City officials, developers and restaurateurs in Los Angeles are touting the renaissance of the city’s once-blighted downtown thanks to an explosion of trendy eateries, chic hotels and luxury apartments that have attracted thousands of new – and generally financially well-off – residents to the neighborhood in recent years.
But just a few blocks south of the area where a set-course sushi meal costs around $200 per person – wine or sake not included – is perhaps the country's most notorious tent city and a neighborhood that has been labeled the epicenter of homelessness in America: Skid Row.
The area — which has been plagued by vagrancy, high crime rates and unsanitary conditions almost since its development in the 1880s — is an unorganized collection of warehouses, wholesale storefronts and decaying low-rent hotels. Its trash-strewn streets are lined with the blue tarps and fraying tents of those residents unable to afford a solid roof over their heads.
But as development in Downtown Los Angeles steams forward unimpeded, city officials and developers are eyeing Skid Row as possibly the next “up-and-coming” neighborhood – a move causing tensions with advocates and community outreach workers who wonder what this means for the thousands of homeless and itinerant people who currently call the rundown area home.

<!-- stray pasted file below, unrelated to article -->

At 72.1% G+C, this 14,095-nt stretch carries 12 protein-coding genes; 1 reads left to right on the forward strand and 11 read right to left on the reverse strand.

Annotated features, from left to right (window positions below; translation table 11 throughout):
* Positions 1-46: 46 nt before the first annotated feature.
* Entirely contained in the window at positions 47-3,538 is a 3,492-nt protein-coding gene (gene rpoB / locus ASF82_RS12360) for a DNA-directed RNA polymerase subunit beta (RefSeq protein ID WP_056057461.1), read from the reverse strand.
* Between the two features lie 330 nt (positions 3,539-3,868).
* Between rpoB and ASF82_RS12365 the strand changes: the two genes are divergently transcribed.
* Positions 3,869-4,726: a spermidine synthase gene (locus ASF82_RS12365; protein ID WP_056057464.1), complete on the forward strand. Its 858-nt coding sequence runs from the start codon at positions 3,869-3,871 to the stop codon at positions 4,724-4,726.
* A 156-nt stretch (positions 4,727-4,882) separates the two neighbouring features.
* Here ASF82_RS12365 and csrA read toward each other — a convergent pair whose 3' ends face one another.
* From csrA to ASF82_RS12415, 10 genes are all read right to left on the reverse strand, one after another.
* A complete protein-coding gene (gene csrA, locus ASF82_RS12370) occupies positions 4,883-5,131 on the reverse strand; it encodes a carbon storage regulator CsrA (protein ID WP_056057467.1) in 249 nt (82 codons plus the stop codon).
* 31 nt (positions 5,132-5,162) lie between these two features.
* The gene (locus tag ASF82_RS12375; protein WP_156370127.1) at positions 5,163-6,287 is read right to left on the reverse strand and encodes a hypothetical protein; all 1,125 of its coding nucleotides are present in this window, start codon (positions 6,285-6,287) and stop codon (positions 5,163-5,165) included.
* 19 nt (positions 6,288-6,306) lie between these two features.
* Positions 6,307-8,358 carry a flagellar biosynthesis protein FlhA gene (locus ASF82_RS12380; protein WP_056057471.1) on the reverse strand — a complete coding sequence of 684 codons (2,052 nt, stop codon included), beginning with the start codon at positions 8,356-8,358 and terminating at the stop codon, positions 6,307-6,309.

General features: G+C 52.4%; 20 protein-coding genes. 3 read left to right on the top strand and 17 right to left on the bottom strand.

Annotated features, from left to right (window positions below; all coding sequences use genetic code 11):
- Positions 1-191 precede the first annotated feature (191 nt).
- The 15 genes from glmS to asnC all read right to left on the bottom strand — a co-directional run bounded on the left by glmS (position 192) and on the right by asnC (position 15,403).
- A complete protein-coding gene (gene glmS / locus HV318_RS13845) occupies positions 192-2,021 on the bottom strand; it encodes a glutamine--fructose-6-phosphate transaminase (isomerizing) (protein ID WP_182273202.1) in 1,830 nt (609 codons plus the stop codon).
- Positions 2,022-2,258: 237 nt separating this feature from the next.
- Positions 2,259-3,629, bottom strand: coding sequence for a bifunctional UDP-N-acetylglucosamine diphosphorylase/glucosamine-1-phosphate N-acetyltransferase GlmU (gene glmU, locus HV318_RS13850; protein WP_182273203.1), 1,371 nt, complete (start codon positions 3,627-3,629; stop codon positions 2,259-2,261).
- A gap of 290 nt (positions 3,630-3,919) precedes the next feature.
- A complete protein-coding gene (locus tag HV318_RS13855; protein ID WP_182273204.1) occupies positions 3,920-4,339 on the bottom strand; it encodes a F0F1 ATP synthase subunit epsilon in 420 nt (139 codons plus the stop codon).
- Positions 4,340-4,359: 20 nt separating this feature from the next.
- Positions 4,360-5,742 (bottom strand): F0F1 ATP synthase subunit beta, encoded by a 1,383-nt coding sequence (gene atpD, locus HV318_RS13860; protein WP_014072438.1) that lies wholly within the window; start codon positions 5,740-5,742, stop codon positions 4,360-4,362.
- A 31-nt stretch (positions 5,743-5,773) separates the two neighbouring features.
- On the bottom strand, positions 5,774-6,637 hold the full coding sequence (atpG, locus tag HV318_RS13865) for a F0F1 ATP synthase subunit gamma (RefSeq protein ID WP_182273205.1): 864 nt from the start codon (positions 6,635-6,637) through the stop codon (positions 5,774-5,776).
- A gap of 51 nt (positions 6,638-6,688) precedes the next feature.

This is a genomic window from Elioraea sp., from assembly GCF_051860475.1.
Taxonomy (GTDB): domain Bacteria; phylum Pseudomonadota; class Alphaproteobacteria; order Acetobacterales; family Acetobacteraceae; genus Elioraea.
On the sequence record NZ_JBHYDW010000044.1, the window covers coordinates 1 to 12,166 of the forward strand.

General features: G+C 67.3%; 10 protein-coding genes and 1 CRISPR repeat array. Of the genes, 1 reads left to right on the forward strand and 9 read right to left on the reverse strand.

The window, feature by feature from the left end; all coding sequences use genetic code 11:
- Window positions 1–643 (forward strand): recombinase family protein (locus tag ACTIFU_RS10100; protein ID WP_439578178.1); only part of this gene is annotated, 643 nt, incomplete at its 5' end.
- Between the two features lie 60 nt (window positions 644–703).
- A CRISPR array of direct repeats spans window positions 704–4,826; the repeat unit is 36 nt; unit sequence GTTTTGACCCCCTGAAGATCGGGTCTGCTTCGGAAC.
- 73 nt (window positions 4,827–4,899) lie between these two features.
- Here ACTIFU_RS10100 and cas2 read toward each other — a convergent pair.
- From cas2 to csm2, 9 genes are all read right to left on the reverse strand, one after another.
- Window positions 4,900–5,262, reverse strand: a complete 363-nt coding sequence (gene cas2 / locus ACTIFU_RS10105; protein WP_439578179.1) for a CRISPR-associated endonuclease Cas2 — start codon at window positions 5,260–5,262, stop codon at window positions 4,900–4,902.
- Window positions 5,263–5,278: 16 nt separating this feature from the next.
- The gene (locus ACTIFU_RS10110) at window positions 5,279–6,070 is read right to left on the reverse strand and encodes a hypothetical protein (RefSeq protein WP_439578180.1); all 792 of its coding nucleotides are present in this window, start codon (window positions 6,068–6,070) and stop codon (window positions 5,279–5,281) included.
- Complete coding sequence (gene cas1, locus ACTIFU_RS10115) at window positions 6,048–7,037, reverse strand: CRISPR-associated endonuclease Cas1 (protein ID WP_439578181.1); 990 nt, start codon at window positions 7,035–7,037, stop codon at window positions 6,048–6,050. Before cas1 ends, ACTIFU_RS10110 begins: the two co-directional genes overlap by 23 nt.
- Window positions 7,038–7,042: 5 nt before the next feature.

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“Most of Skid Row is already being carved up,” Jerry Jones, the director of public policy at the Inner City Law Center in Los Angeles, told Fox News. “We need to help those who live on Skid Row right now.”
The population of Downtown Los Angeles, which encompasses Skid Row and a number of other smaller neighborhoods, has seen its population skyrocket from just 18,000 people two decades ago to currently 76,000. There are also development plans bouncing around city hall that could bring 176,000 new residents to downtown by 2040.
Activists were enraged last June by a city proposal to rezone an industrial section of Skid Row to residential and open it up for market-rate development – a plan that supporters said would continue to the growth of downtown and create much-needed mixed office and living spaces in a city dealing with a major housing shortage.
While the proposal did call for putting social service agencies and permanent supportive housing in other parts of Skid Row, advocates for the neighborhood worried that it would drive up rents and displace some 4,000 people who currently live in the area’s single-room occupancy hotels and other modest lodgings.
In a concession to activists, a new rezoning plan released earlier this month calls for the conversion of parts of Skid Row into housing for residents earning between $10,000 and $58,000 annually. The plan also calls for any new development in bordering neighborhoods like the Arts District and Little Tokyo to include units for low-income residents.
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Craig Weber, principal planner for the city of Los Angeles, told the Los Angeles Times that the new rezoning initiative is meant to create “housing opportunities for all.”